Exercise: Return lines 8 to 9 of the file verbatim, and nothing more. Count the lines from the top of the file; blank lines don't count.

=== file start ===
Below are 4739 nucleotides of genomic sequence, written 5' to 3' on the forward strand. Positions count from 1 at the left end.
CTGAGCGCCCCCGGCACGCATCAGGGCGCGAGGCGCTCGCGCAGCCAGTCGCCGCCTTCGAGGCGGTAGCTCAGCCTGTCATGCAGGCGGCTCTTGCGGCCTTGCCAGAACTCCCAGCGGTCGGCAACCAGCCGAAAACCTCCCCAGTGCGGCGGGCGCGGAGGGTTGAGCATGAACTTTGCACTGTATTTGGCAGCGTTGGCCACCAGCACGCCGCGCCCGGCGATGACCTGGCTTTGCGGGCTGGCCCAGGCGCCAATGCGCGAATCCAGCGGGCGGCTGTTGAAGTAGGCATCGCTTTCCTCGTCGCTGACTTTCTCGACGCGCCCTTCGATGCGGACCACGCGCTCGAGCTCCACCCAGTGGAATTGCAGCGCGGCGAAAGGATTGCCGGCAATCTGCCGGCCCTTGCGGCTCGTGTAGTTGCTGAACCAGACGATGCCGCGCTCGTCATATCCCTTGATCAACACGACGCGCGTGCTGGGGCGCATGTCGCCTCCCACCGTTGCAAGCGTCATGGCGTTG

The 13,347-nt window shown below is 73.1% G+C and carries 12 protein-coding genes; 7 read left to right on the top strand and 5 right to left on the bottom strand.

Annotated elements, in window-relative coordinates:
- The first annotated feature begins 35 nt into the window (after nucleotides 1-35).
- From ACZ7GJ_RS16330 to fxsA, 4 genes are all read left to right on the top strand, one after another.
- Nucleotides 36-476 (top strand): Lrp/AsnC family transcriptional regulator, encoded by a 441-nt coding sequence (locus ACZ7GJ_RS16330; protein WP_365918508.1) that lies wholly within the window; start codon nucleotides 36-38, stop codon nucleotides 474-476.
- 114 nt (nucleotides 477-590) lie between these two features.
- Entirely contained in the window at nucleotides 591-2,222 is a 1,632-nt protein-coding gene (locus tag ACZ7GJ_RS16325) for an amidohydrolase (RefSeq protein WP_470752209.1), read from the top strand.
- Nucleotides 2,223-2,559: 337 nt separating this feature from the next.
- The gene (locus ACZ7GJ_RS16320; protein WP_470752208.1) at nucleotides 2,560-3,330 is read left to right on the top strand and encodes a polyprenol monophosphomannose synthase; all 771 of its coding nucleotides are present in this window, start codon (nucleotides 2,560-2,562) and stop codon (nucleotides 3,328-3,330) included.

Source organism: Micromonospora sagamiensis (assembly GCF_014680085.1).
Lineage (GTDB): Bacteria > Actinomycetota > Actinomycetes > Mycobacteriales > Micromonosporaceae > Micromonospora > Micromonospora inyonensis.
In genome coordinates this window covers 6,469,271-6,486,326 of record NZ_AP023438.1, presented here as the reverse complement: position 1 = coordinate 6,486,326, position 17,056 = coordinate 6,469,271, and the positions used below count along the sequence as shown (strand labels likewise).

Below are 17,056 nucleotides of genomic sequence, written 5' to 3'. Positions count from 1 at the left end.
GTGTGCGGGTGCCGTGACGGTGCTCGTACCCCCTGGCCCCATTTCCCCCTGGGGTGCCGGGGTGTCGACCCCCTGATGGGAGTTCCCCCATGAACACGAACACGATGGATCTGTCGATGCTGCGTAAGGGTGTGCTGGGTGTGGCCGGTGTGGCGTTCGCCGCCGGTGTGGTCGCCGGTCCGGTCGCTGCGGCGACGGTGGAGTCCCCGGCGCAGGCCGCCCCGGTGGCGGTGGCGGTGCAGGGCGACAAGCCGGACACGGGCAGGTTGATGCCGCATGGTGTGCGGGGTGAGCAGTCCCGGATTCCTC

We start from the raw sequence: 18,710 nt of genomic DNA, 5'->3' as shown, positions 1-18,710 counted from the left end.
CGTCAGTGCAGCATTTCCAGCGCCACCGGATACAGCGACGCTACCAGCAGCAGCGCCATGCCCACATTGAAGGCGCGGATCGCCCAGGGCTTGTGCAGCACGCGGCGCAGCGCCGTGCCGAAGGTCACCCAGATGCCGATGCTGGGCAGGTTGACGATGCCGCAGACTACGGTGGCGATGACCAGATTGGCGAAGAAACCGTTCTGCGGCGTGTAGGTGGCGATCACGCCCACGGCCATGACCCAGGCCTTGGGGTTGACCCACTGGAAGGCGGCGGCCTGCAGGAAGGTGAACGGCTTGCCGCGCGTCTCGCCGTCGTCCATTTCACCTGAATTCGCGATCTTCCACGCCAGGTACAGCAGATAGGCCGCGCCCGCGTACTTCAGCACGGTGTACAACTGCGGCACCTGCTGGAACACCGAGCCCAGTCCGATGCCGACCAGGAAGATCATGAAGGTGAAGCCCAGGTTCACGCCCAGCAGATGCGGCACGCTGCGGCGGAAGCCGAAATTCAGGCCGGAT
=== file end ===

- 114 nt (nucleotides 477-590) lie between these two features.
- Entirely contained in the window at nucleotides 591-2,222 is a 1,632-nt protein-coding gene (locus tag ACZ7GJ_RS16325) for an amidohydrolase (RefSeq protein WP_470752209.1), read from the top strand.